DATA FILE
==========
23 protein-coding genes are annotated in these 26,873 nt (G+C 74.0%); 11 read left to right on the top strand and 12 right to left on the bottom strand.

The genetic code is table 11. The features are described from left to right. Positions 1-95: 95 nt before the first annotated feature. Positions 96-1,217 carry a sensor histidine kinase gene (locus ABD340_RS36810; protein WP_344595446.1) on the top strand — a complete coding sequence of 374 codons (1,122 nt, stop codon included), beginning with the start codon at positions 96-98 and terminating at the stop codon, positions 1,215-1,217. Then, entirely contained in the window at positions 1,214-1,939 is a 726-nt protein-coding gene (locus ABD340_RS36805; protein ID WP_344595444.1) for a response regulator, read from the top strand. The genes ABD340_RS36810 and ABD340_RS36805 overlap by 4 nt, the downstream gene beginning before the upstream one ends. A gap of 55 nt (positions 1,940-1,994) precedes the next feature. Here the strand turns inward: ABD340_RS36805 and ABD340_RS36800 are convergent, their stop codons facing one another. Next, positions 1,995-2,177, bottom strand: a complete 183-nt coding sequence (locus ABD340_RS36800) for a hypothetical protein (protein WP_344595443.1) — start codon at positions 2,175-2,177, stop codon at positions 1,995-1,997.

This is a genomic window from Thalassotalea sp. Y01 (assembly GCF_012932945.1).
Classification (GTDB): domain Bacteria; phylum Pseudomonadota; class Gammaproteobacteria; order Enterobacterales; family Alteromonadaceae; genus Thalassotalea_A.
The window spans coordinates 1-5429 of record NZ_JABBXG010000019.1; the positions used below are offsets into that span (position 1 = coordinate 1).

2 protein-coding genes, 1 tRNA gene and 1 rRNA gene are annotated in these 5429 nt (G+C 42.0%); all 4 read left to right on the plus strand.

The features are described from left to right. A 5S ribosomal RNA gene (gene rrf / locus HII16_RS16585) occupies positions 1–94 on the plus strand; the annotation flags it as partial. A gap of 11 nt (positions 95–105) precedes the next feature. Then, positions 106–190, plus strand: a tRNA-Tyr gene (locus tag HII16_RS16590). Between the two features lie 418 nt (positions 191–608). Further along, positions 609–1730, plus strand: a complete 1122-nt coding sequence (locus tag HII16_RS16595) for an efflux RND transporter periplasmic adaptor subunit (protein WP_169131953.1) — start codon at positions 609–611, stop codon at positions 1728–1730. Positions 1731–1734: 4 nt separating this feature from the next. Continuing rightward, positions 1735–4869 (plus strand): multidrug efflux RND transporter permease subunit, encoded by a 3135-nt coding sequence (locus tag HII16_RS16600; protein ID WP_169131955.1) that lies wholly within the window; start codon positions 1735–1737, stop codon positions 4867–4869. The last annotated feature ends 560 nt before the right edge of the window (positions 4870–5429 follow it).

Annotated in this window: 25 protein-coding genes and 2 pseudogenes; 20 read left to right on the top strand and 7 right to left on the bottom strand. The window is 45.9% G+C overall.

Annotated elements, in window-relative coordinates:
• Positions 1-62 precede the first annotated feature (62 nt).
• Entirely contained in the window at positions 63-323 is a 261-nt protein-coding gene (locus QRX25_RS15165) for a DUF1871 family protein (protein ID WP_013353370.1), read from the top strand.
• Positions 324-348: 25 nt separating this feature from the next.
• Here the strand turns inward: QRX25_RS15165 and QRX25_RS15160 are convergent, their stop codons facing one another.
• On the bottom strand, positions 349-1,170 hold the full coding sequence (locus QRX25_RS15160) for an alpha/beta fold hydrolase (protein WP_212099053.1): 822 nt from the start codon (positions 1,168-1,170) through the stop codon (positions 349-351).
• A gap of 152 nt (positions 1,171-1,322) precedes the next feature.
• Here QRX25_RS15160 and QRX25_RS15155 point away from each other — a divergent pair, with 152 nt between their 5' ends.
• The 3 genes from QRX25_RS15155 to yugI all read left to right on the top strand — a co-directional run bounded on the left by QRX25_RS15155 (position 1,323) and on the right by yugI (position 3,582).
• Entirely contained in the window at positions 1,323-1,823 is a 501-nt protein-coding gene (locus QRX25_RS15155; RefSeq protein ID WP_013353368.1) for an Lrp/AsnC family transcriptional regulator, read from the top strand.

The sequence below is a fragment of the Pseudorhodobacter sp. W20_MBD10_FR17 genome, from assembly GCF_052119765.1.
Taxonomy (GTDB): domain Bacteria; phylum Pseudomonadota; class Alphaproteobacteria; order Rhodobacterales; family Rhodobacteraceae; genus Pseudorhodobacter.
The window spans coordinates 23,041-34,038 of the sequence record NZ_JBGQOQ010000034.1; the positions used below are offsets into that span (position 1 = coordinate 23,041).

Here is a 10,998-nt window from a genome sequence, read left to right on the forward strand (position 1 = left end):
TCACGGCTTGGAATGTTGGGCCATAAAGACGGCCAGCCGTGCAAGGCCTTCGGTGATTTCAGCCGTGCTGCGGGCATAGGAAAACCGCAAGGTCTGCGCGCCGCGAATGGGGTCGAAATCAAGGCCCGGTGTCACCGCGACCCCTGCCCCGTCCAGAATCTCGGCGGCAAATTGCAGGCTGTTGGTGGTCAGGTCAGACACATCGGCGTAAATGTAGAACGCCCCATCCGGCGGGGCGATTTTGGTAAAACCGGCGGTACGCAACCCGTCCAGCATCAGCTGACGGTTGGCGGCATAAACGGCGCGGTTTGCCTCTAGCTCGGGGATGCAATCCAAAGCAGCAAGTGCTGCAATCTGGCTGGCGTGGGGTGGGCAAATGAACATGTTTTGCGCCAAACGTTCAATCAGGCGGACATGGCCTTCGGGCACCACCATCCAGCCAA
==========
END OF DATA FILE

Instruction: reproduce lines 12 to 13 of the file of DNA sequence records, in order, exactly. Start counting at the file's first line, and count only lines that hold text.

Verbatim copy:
• Positions 324-348: 25 nt separating this feature from the next.
• Here the strand turns inward: QRX25_RS15165 and QRX25_RS15160 are convergent, their stop codons facing one another.